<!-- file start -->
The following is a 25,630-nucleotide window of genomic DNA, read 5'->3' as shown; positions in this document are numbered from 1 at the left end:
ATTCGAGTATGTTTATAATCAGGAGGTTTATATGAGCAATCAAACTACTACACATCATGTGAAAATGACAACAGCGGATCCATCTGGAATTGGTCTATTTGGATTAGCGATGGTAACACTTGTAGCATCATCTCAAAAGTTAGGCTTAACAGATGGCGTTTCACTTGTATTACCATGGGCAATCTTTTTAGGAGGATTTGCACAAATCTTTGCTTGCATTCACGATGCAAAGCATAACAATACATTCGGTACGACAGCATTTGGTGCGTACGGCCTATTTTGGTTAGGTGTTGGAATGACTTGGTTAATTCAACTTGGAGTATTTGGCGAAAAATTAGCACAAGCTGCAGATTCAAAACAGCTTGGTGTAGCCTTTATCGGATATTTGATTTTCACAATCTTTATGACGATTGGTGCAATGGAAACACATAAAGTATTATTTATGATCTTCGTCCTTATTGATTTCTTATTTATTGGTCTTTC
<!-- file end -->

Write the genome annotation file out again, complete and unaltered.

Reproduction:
The following is a 25,630-nucleotide window of genomic DNA, read 5'->3' as shown; positions in this document are numbered from 1 at the left end:
ATTCGAGTATGTTTATAATCAGGAGGTTTATATGAGCAATCAAACTACTACACATCATGTGAAAATGACAACAGCGGATCCATCTGGAATTGGTCTATTTGGATTAGCGATGGTAACACTTGTAGCATCATCTCAAAAGTTAGGCTTAACAGATGGCGTTTCACTTGTATTACCATGGGCAATCTTTTTAGGAGGATTTGCACAAATCTTTGCTTGCATTCACGATGCAAAGCATAACAATACATTCGGTACGACAGCATTTGGTGCGTACGGCCTATTTTGGTTAGGTGTTGGAATGACTTGGTTAATTCAACTTGGAGTATTTGGCGAAAAATTAGCACAAGCTGCAGATTCAAAACAGCTTGGTGTAGCCTTTATCGGATATTTGATTTTCACAATCTTTATGACGATTGGTGCAATGGAAACACATAAAGTATTATTTATGATCTTCGTCCTTATTGATTTCTTATTTATTGGTCTTTC